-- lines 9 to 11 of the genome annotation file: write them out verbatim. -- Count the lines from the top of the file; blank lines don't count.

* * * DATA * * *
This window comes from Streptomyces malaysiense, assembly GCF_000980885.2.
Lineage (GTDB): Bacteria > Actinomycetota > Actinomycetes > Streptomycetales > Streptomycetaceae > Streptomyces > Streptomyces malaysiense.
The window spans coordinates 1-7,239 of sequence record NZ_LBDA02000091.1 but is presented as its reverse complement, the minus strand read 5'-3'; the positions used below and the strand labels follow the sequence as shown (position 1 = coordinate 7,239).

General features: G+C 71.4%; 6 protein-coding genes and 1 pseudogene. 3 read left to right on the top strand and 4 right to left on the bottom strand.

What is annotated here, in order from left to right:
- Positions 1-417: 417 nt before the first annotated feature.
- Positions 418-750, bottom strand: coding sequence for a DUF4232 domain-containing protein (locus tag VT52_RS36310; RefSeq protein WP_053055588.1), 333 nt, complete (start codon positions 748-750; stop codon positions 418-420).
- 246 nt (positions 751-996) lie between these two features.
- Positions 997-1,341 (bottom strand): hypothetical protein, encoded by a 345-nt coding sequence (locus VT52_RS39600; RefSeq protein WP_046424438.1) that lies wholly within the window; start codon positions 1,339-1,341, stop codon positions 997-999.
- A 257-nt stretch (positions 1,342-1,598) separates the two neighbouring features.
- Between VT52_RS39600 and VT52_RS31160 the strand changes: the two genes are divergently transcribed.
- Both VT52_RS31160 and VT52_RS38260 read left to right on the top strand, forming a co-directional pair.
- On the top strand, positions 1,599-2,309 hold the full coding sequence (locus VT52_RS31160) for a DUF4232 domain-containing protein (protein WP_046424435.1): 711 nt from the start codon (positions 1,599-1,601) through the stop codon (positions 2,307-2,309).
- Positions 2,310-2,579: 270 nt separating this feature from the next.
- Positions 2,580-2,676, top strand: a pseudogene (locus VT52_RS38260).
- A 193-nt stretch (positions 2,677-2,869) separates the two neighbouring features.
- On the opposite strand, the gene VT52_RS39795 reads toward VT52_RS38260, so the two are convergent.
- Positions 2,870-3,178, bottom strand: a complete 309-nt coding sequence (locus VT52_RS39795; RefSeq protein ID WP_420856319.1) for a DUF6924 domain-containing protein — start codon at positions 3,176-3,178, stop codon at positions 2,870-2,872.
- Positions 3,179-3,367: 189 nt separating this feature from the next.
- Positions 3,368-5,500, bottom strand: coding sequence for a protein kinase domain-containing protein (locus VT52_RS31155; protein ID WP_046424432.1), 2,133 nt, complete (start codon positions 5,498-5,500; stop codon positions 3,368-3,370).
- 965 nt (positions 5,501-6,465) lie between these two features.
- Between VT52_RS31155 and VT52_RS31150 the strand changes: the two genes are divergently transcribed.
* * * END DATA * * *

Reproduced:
- Positions 997-1,341 (bottom strand): hypothetical protein, encoded by a 345-nt coding sequence (locus VT52_RS39600; RefSeq protein WP_046424438.1) that lies wholly within the window; start codon positions 1,339-1,341, stop codon positions 997-999.
- A 257-nt stretch (positions 1,342-1,598) separates the two neighbouring features.
- Between VT52_RS39600 and VT52_RS31160 the strand changes: the two genes are divergently transcribed.